Franklin McMahon /
Originally featured on BroadcastEngineering.com
Verizon teams up with cable television via wireless spectrum
It’s pending government approval, but if it flies, it will be very big news. Verizon this week has agreed to acquire wireless spectrum from three separate cable companies for the cost of $3.6 billion. This would allow for extensive expansion by Verizon to expand its wireless data network. The interesting twist is that the larger cable companies — Time Warner Cable, Comcast and Bright House Networks — would now be able to market Verizon services. Hence, Verizon could do the same, leading big competition to suddenly be partners.
This could bring about a world in which all data-intensive services would be contained on one bill, including broadband, cable TV, home digital phone and wireless cell phone. The shift is not unlike the transformation of cable television a decade or two ago. Back then, cable offered television and that was it: It needed approval from the city to move into town and there was no competition, so providers could settle in and make a healthy profit. Then satellite television came into play, and suddenly there was competition from above.
Cable seemed to be old-fashioned, and it was thought that dishes would quickly take over the marketplace. But cable dug in and expanded, offering other options such as phone service and broadband, so now consumers could have one-stop shopping, making things convenient. It kept the dish market at bay and recharged cable into a multiple-billion-dollar business.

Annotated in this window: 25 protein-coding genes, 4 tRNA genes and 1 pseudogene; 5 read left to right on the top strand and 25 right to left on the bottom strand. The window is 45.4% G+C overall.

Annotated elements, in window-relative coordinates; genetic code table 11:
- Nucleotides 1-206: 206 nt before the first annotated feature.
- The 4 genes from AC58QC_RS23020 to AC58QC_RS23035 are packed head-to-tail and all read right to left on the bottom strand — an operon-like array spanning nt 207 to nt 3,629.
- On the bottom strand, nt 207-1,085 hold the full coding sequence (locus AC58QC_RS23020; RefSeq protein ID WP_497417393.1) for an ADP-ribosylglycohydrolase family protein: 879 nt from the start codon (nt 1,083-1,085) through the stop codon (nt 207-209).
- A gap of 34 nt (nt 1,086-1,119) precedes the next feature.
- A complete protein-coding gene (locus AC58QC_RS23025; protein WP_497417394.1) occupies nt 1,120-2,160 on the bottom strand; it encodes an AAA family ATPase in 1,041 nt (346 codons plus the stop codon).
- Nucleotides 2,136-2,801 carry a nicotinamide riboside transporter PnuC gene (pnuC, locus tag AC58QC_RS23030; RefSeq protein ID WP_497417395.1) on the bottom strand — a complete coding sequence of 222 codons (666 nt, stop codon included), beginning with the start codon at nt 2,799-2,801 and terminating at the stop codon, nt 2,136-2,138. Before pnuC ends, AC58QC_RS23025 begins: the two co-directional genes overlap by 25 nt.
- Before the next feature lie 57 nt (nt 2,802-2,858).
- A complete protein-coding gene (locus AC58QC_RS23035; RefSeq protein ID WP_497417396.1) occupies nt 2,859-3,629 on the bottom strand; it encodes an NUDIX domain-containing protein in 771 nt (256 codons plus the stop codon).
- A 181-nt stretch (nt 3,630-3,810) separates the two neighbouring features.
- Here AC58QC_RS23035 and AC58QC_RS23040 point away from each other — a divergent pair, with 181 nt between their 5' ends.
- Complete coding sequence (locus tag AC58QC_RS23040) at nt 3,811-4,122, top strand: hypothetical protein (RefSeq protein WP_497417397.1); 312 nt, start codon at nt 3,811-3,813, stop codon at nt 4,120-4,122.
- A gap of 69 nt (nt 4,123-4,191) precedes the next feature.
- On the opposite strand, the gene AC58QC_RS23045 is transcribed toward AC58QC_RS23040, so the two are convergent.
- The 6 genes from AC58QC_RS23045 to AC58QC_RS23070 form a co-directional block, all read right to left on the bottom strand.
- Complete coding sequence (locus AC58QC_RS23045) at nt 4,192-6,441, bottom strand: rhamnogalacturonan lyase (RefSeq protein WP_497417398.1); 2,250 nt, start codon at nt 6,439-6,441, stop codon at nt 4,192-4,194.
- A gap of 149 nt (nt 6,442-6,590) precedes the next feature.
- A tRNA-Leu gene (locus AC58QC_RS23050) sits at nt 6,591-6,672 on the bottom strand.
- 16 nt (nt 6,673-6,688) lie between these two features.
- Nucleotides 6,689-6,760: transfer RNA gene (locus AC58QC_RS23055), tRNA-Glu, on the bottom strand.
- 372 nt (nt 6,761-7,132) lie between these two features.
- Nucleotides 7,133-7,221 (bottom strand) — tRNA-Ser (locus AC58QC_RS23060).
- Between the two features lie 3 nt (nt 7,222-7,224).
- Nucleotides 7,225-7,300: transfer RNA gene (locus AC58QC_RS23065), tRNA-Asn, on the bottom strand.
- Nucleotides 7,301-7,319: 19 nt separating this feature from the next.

This may well happen again as wireless is suddenly added into the mix. Imagine one bill that has pretty much every service you would ever need. The companies are savvy enough to know that united they stand, and with competition heating up from all sides, the more they can offer a customer, the better. Rather than cable companies extending resources and budgets toward developing their own wireless cell phone system, they can leverage the coverage and technology of Verizon, while continuing to focus on what they do best.
It also will be interesting to see how each partner’s devices interact with each other. An iPhone could talk to a cable box directly on the consumer’s own network, home phone service could merge with wireless options, and so on.
It will be an exciting time, and there remains much potential. If all this is approved, the rollout could begin in 2012 and offer customers even more services from one provider. Or rather, two competing providers suddenly working in unison to offer an even bigger all-encompassing package.